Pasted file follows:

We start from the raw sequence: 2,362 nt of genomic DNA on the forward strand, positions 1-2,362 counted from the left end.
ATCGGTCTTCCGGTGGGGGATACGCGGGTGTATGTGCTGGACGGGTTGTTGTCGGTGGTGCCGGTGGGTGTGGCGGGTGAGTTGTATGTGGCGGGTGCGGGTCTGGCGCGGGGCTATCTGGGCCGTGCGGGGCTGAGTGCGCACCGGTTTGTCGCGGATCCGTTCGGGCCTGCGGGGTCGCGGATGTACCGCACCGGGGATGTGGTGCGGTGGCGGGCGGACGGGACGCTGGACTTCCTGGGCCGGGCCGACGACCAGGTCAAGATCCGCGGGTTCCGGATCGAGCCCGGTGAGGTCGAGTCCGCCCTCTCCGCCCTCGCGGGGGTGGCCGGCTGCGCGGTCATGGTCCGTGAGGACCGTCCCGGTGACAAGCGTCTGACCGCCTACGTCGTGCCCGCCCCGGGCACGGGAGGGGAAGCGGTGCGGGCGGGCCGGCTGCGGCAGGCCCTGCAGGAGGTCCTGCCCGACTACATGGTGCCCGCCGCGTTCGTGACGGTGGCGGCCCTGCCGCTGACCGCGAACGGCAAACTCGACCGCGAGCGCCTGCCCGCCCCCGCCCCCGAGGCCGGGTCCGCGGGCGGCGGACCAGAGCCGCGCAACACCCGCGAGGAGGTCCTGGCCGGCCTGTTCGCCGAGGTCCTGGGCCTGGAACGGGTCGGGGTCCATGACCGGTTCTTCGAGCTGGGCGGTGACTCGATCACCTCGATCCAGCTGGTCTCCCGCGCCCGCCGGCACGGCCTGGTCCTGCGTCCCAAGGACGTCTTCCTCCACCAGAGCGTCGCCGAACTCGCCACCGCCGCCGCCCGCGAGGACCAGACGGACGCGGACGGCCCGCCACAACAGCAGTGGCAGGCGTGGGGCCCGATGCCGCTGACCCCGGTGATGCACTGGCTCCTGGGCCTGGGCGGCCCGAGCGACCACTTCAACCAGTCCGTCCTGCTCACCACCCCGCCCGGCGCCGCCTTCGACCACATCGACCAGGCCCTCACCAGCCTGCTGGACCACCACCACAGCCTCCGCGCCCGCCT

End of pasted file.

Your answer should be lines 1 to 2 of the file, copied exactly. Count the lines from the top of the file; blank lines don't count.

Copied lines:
We start from the raw sequence: 2,362 nt of genomic DNA on the forward strand, positions 1-2,362 counted from the left end.
ATCGGTCTTCCGGTGGGGGATACGCGGGTGTATGTGCTGGACGGGTTGTTGTCGGTGGTGCCGGTGGGTGTGGCGGGTGAGTTGTATGTGGCGGGTGCGGGTCTGGCGCGGGGCTATCTGGGCCGTGCGGGGCTGAGTGCGCACCGGTTTGTCGCGGATCCGTTCGGGCCTGCGGGGTCGCGGATGTACCGCACCGGGGATGTGGTGCGGTGGCGGGCGGACGGGACGCTGGACTTCCTGGGCCGGGCCGACGACCAGGTCAAGATCCGCGGGTTCCGGATCGAGCCCGGTGAGGTCGAGTCCGCCCTCTCCGCCCTCGCGGGGGTGGCCGGCTGCGCGGTCATGGTCCGTGAGGACCGTCCCGGTGACAAGCGTCTGACCGCCTACGTCGTGCCCGCCCCGGGCACGGGAGGGGAAGCGGTGCGGGCGGGCCGGCTGCGGCAGGCCCTGCAGGAGGTCCTGCCCGACTACATGGTGCCCGCCGCGTTCGTGACGGTGGCGGCCCTGCCGCTGACCGCGAACGGCAAACTCGACCGCGAGCGCCTGCCCGCCCCCGCCCCCGAGGCCGGGTCCGCGGGCGGCGGACCAGAGCCGCGCAACACCCGCGAGGAGGTCCTGGCCGGCCTGTTCGCCGAGGTCCTGGGCCTGGAACGGGTCGGGGTCCATGACCGGTTCTTCGAGCTGGGCGGTGACTCGATCACCTCGATCCAGCTGGTCTCCCGCGCCCGCCGGCACGGCCTGGTCCTGCGTCCCAAGGACGTCTTCCTCCACCAGAGCGTCGCCGAACTCGCCACCGCCGCCGCCCGCGAGGACCAGACGGACGCGGACGGCCCGCCACAACAGCAGTGGCAGGCGTGGGGCCCGATGCCGCTGACCCCGGTGATGCACTGGCTCCTGGGCCTGGGCGGCCCGAGCGACCACTTCAACCAGTCCGTCCTGCTCACCACCCCGCCCGGCGCCGCCTTCGACCACATCGACCAGGCCCTCACCAGCCTGCTGGACCACCACCACAGCCTCCGCGCCCGCCT